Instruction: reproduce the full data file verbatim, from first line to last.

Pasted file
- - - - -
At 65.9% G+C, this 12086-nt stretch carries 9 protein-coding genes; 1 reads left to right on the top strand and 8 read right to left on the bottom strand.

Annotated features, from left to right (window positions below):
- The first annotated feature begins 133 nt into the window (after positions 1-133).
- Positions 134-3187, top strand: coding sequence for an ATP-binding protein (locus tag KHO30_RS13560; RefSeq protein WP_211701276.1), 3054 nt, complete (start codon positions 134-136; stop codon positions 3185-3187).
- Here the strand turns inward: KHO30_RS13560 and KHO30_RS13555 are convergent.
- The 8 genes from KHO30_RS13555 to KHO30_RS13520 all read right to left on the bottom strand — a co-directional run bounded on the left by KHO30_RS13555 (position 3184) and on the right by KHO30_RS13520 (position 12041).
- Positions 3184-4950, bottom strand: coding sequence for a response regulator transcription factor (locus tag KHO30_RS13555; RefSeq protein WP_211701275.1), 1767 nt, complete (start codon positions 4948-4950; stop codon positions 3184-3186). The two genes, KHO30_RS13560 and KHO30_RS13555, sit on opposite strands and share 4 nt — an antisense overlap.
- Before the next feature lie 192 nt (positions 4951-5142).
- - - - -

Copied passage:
At 65.9% G+C, this 12086-nt stretch carries 9 protein-coding genes; 1 reads left to right on the top strand and 8 read right to left on the bottom strand.

Annotated features, from left to right (window positions below):
- The first annotated feature begins 133 nt into the window (after positions 1-133).
- Positions 134-3187, top strand: coding sequence for an ATP-binding protein (locus tag KHO30_RS13560; RefSeq protein WP_211701276.1), 3054 nt, complete (start codon positions 134-136; stop codon positions 3185-3187).
- Here the strand turns inward: KHO30_RS13560 and KHO30_RS13555 are convergent.
- The 8 genes from KHO30_RS13555 to KHO30_RS13520 all read right to left on the bottom strand — a co-directional run bounded on the left by KHO30_RS13555 (position 3184) and on the right by KHO30_RS13520 (position 12041).
- Positions 3184-4950, bottom strand: coding sequence for a response regulator transcription factor (locus tag KHO30_RS13555; RefSeq protein WP_211701275.1), 1767 nt, complete (start codon positions 4948-4950; stop codon positions 3184-3186). The two genes, KHO30_RS13560 and KHO30_RS13555, sit on opposite strands and share 4 nt — an antisense overlap.
- Before the next feature lie 192 nt (positions 4951-5142).